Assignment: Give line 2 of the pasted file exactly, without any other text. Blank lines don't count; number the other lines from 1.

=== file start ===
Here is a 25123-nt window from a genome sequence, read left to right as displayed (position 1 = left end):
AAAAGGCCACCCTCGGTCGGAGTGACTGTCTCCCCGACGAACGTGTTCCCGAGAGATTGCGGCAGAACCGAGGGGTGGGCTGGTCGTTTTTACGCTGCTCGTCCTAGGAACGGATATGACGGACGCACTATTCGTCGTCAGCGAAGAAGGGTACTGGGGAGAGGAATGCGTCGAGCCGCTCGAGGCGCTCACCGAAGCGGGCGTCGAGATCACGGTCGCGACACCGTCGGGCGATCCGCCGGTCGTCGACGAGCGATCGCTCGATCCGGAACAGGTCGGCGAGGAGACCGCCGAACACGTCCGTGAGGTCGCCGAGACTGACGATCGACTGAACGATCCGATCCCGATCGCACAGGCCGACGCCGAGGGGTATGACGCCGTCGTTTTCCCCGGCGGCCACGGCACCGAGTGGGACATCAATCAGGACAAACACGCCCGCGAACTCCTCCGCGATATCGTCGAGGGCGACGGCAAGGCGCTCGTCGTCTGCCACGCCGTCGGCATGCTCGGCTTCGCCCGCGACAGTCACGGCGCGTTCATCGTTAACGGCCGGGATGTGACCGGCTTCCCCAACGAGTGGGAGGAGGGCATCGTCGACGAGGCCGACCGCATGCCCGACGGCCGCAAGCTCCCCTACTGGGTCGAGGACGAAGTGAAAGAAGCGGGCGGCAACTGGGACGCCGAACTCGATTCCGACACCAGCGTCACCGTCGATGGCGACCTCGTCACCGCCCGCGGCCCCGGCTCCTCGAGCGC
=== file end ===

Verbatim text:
AAAAGGCCACCCTCGGTCGGAGTGACTGTCTCCCCGACGAACGTGTTCCCGAGAGATTGCGGCAGAACCGAGGGGTGGGCTGGTCGTTTTTACGCTGCTCGTCCTAGGAACGGATATGACGGACGCACTATTCGTCGTCAGCGAAGAAGGGTACTGGGGAGAGGAATGCGTCGAGCCGCTCGAGGCGCTCACCGAAGCGGGCGTCGAGATCACGGTCGCGACACCGTCGGGCGATCCGCCGGTCGTCGACGAGCGATCGCTCGATCCGGAACAGGTCGGCGAGGAGACCGCCGAACACGTCCGTGAGGTCGCCGAGACTGACGATCGACTGAACGATCCGATCCCGATCGCACAGGCCGACGCCGAGGGGTATGACGCCGTCGTTTTCCCCGGCGGCCACGGCACCGAGTGGGACATCAATCAGGACAAACACGCCCGCGAACTCCTCCGCGATATCGTCGAGGGCGACGGCAAGGCGCTCGTCGTCTGCCACGCCGTCGGCATGCTCGGCTTCGCCCGCGACAGTCACGGCGCGTTCATCGTTAACGGCCGGGATGTGACCGGCTTCCCCAACGAGTGGGAGGAGGGCATCGTCGACGAGGCCGACCGCATGCCCGACGGCCGCAAGCTCCCCTACTGGGTCGAGGACGAAGTGAAAGAAGCGGGCGGCAACTGGGACGCCGAACTCGATTCCGACACCAGCGTCACCGTCGATGGCGACCTCGTCACCGCCCGCGGCCCCGGCTCCTCGAGCGC